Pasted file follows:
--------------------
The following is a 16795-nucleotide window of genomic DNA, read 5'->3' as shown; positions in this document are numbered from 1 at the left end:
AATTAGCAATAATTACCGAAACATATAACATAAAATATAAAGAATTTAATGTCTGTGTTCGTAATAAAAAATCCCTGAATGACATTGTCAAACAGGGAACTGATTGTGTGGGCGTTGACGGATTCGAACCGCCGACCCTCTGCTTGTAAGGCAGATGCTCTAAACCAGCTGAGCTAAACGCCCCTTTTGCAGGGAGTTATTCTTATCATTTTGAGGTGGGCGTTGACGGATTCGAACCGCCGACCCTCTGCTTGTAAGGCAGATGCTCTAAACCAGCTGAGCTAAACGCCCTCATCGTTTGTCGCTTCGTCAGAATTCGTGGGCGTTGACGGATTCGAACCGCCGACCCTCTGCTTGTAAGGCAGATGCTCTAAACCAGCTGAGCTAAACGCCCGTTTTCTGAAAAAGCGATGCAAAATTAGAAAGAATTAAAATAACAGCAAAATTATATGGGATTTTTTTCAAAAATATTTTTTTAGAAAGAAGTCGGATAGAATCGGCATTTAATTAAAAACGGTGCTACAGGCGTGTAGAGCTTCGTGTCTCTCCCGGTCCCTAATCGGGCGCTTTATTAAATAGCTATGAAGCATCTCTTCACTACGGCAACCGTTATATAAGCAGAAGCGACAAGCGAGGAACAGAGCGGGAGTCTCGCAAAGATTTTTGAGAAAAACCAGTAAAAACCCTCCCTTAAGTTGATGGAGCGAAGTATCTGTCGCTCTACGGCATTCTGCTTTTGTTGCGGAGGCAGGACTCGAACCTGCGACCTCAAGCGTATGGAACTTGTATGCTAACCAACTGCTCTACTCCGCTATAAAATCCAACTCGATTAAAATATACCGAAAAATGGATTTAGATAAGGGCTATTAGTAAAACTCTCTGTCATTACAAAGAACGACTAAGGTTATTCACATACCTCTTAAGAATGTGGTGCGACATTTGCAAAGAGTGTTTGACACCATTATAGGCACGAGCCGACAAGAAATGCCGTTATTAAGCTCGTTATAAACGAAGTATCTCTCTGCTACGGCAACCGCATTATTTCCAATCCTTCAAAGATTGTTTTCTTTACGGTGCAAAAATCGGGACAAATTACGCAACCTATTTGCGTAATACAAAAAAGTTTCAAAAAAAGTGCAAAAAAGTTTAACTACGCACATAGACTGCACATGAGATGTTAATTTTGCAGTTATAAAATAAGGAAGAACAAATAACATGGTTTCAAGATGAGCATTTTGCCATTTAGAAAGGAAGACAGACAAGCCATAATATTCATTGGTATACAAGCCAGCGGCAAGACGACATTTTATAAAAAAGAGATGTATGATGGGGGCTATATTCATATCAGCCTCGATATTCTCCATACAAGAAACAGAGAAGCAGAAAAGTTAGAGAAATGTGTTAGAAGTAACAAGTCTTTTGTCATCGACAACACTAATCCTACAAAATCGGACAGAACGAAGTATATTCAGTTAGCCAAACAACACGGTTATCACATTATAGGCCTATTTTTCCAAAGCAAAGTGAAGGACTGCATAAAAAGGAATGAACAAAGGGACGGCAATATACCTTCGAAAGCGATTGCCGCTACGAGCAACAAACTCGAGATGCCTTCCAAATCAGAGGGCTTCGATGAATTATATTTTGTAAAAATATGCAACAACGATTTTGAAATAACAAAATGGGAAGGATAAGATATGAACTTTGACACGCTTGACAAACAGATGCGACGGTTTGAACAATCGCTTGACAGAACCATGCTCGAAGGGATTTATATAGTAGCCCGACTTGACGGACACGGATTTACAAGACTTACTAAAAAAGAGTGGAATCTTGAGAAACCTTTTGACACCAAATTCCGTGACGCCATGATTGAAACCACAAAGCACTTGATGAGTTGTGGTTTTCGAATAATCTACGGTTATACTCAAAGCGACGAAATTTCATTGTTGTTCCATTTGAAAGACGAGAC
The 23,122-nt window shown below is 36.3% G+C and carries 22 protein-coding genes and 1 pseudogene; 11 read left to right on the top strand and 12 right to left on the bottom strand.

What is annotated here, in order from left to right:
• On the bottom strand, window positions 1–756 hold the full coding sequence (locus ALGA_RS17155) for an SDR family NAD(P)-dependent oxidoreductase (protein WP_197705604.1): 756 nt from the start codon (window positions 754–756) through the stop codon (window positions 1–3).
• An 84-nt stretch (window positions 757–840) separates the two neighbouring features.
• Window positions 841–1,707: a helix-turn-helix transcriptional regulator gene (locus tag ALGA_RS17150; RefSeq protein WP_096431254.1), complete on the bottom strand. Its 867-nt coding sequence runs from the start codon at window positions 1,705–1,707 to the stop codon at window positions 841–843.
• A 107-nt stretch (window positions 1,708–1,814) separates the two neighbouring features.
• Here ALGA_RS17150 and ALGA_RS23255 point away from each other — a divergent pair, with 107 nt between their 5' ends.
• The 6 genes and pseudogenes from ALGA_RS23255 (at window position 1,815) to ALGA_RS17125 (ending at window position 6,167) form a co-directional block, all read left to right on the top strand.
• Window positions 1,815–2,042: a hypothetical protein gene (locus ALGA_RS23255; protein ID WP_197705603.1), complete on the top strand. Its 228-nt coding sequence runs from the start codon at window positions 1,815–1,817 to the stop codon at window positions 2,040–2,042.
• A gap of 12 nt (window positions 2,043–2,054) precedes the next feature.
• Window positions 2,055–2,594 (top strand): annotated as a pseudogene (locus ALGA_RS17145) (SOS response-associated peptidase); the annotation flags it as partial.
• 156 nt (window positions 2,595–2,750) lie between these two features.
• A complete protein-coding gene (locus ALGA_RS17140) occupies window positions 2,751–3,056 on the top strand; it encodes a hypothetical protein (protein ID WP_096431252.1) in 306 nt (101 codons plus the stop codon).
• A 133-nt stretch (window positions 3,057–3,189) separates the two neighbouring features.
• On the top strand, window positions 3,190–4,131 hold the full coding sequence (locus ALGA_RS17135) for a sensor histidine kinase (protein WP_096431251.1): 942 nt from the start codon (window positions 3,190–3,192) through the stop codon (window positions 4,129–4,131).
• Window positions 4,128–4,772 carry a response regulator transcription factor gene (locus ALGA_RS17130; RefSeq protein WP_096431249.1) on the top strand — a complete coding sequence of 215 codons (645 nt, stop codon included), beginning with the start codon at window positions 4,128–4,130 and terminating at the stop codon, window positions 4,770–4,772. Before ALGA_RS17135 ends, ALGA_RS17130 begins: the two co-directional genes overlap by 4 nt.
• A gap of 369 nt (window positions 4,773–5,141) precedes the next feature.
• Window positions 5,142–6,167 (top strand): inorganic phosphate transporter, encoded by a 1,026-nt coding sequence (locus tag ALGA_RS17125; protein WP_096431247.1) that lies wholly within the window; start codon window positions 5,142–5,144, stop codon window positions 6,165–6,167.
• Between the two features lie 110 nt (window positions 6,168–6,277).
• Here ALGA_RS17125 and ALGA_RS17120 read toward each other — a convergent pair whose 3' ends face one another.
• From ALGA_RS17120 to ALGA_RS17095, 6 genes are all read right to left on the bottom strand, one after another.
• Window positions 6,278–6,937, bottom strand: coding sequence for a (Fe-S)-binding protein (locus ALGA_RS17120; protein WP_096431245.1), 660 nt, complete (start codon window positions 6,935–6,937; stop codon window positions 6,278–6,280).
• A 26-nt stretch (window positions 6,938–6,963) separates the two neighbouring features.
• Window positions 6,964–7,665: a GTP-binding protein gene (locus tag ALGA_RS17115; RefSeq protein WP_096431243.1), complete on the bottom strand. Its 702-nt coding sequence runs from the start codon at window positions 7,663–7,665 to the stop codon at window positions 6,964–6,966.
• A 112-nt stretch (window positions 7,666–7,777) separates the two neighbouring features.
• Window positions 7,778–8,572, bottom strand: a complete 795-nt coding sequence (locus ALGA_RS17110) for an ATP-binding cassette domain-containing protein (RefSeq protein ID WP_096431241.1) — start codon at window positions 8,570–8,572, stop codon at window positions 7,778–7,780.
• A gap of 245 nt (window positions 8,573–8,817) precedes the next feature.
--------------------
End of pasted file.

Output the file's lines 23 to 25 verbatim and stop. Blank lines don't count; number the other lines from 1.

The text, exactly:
• From ALGA_RS17120 to ALGA_RS17095, 6 genes are all read right to left on the bottom strand, one after another.
• Window positions 6,278–6,937, bottom strand: coding sequence for a (Fe-S)-binding protein (locus ALGA_RS17120; protein WP_096431245.1), 660 nt, complete (start codon window positions 6,935–6,937; stop codon window positions 6,278–6,280).
• A 26-nt stretch (window positions 6,938–6,963) separates the two neighbouring features.